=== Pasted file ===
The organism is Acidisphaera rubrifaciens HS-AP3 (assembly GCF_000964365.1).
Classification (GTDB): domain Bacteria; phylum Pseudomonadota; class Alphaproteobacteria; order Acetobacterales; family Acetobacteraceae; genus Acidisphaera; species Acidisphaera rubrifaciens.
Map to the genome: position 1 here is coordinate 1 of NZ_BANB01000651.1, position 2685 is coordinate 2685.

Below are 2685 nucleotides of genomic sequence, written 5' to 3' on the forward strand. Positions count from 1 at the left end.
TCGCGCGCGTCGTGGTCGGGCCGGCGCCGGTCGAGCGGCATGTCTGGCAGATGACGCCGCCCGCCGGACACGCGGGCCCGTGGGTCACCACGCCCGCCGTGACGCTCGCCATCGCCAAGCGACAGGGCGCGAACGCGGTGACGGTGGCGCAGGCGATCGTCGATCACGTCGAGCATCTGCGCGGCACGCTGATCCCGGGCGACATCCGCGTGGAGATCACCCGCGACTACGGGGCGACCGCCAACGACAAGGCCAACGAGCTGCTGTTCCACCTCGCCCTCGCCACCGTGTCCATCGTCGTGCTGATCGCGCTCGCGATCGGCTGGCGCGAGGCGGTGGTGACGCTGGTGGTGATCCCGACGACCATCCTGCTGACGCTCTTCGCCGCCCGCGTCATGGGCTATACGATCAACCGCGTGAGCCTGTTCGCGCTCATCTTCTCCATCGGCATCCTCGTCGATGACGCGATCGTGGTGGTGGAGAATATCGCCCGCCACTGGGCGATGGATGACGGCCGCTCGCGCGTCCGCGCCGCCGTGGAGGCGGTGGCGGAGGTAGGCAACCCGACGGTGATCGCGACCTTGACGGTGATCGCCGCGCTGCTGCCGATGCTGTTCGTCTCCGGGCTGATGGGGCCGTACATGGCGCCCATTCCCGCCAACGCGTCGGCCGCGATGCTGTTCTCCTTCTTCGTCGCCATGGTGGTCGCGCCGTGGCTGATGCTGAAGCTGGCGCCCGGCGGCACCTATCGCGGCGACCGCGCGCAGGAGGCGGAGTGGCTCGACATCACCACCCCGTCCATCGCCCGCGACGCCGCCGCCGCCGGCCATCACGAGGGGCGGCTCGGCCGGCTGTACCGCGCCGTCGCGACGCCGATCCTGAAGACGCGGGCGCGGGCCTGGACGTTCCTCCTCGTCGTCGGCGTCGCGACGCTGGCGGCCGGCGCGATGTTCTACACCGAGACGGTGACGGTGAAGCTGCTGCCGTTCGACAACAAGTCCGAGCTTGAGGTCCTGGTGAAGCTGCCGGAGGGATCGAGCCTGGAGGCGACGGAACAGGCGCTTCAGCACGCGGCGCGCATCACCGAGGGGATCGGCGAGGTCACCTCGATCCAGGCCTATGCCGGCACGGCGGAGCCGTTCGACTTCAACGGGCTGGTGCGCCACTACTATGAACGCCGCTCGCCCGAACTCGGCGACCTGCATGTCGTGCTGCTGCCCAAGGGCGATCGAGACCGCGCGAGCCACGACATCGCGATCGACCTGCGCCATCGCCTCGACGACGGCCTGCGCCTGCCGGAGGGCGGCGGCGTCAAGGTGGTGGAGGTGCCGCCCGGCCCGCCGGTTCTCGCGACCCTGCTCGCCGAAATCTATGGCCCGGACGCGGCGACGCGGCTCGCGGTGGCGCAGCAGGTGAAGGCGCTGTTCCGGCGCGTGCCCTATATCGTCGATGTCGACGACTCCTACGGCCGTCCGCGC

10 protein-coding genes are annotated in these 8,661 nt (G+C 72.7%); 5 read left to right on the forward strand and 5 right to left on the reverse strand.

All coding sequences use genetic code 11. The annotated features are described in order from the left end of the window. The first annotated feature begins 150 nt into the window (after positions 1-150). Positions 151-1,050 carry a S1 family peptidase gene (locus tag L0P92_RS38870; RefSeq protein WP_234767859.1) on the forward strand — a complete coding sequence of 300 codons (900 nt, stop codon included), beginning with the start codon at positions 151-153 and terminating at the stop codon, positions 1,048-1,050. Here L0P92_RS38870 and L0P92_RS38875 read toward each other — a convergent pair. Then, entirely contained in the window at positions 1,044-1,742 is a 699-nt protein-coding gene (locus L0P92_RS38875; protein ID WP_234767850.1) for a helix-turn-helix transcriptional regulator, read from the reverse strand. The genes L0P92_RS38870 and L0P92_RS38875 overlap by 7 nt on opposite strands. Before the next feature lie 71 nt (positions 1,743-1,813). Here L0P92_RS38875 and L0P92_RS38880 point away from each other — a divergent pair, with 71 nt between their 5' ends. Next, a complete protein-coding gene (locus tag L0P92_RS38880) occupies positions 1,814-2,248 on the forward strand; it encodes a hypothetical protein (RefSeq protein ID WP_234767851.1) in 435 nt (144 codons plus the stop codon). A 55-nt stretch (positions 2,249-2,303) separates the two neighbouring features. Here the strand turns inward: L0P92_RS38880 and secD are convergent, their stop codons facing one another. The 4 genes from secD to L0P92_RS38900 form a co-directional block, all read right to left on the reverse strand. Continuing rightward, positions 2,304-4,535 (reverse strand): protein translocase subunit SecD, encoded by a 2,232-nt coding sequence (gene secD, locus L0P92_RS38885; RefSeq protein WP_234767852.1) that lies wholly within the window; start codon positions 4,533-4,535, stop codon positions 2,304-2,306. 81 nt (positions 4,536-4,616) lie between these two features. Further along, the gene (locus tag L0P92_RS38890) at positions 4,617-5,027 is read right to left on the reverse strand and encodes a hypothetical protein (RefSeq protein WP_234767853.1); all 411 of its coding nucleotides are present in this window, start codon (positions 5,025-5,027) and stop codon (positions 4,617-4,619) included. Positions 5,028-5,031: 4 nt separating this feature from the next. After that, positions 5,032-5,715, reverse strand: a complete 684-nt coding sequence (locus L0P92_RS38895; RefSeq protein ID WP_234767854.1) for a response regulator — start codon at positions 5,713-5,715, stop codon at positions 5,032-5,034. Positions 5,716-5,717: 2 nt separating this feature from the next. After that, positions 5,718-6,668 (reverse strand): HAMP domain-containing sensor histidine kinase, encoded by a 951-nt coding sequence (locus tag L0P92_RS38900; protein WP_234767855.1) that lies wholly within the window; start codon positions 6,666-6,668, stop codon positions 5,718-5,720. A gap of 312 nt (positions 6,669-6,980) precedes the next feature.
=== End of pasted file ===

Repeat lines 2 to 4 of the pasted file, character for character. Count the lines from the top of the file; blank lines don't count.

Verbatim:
Classification (GTDB): domain Bacteria; phylum Pseudomonadota; class Alphaproteobacteria; order Acetobacterales; family Acetobacteraceae; genus Acidisphaera; species Acidisphaera rubrifaciens.
Map to the genome: position 1 here is coordinate 1 of NZ_BANB01000651.1, position 2685 is coordinate 2685.

Below are 2685 nucleotides of genomic sequence, written 5' to 3' on the forward strand. Positions count from 1 at the left end.